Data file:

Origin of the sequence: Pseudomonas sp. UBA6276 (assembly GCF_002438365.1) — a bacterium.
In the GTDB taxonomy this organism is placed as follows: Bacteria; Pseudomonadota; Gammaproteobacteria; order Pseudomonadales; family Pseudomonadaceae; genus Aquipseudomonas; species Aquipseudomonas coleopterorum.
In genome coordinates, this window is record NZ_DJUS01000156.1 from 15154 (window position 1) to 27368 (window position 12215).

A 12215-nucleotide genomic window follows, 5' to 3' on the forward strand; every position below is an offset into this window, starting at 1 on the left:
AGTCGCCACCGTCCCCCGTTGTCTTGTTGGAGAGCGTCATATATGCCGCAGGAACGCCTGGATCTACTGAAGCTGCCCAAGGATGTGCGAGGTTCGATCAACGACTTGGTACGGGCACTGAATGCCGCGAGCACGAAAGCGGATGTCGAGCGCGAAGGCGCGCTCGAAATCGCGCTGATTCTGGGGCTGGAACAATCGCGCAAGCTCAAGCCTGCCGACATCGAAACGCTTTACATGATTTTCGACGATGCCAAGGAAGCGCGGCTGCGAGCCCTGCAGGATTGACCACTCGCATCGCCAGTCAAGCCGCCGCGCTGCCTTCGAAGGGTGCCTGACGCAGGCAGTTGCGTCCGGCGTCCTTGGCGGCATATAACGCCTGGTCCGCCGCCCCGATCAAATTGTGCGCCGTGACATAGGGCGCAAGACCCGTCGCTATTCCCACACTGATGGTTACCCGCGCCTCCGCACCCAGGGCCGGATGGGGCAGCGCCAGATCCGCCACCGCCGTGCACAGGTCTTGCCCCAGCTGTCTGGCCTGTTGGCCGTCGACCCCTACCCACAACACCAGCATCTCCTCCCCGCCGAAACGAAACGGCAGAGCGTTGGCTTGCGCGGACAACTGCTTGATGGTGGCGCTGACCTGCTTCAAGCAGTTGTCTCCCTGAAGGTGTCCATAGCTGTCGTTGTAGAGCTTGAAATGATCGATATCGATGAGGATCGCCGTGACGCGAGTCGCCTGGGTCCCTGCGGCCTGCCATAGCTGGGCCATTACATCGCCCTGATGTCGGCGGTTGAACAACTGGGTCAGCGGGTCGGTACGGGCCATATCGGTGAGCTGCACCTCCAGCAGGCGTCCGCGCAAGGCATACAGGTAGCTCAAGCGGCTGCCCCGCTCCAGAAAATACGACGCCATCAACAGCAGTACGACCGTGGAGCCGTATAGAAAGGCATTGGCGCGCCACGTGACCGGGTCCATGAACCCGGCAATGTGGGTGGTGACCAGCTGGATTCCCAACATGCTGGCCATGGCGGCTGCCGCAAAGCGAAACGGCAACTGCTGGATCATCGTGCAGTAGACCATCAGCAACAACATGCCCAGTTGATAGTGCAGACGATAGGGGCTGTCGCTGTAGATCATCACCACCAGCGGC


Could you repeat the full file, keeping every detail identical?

Origin of the sequence: Pseudomonas sp. UBA6276 (assembly GCF_002438365.1) — a bacterium.
In the GTDB taxonomy this organism is placed as follows: Bacteria; Pseudomonadota; Gammaproteobacteria; order Pseudomonadales; family Pseudomonadaceae; genus Aquipseudomonas; species Aquipseudomonas coleopterorum.
In genome coordinates, this window is record NZ_DJUS01000156.1 from 15154 (window position 1) to 27368 (window position 12215).

A 12215-nucleotide genomic window follows, 5' to 3' on the forward strand; every position below is an offset into this window, starting at 1 on the left:
AGTCGCCACCGTCCCCCGTTGTCTTGTTGGAGAGCGTCATATATGCCGCAGGAACGCCTGGATCTACTGAAGCTGCCCAAGGATGTGCGAGGTTCGATCAACGACTTGGTACGGGCACTGAATGCCGCGAGCACGAAAGCGGATGTCGAGCGCGAAGGCGCGCTCGAAATCGCGCTGATTCTGGGGCTGGAACAATCGCGCAAGCTCAAGCCTGCCGACATCGAAACGCTTTACATGATTTTCGACGATGCCAAGGAAGCGCGGCTGCGAGCCCTGCAGGATTGACCACTCGCATCGCCAGTCAAGCCGCCGCGCTGCCTTCGAAGGGTGCCTGACGCAGGCAGTTGCGTCCGGCGTCCTTGGCGGCATATAACGCCTGGTCCGCCGCCCCGATCAAATTGTGCGCCGTGACATAGGGCGCAAGACCCGTCGCTATTCCCACACTGATGGTTACCCGCGCCTCCGCACCCAGGGCCGGATGGGGCAGCGCCAGATCCGCCACCGCCGTGCACAGGTCTTGCCCCAGCTGTCTGGCCTGTTGGCCGTCGACCCCTACCCACAACACCAGCATCTCCTCCCCGCCGAAACGAAACGGCAGAGCGTTGGCTTGCGCGGACAACTGCTTGATGGTGGCGCTGACCTGCTTCAAGCAGTTGTCTCCCTGAAGGTGTCCATAGCTGTCGTTGTAGAGCTTGAAATGATCGATATCGATGAGGATCGCCGTGACGCGAGTCGCCTGGGTCCCTGCGGCCTGCCATAGCTGGGCCATTACATCGCCCTGATGTCGGCGGTTGAACAACTGGGTCAGCGGGTCGGTACGGGCCATATCGGTGAGCTGCACCTCCAGCAGGCGTCCGCGCAAGGCATACAGGTAGCTCAAGCGGCTGCCCCGCTCCAGAAAATACGACGCCATCAACAGCAGTACGACCGTGGAGCCGTATAGAAAGGCATTGGCGCGCCACGTGACCGGGTCCATGAACCCGGCAATGTGGGTGGTGACCAGCTGGATTCCCAACATGCTGGCCATGGCGGCTGCCGCAAAGCGAAACGGCAACTGCTGGATCATCGTGCAGTAGACCATCAGCAACAACATGCCCAGTTGATAGTGCAGACGATAGGGGCTGTCGCTGTAGATCATCACCACCAGCGGC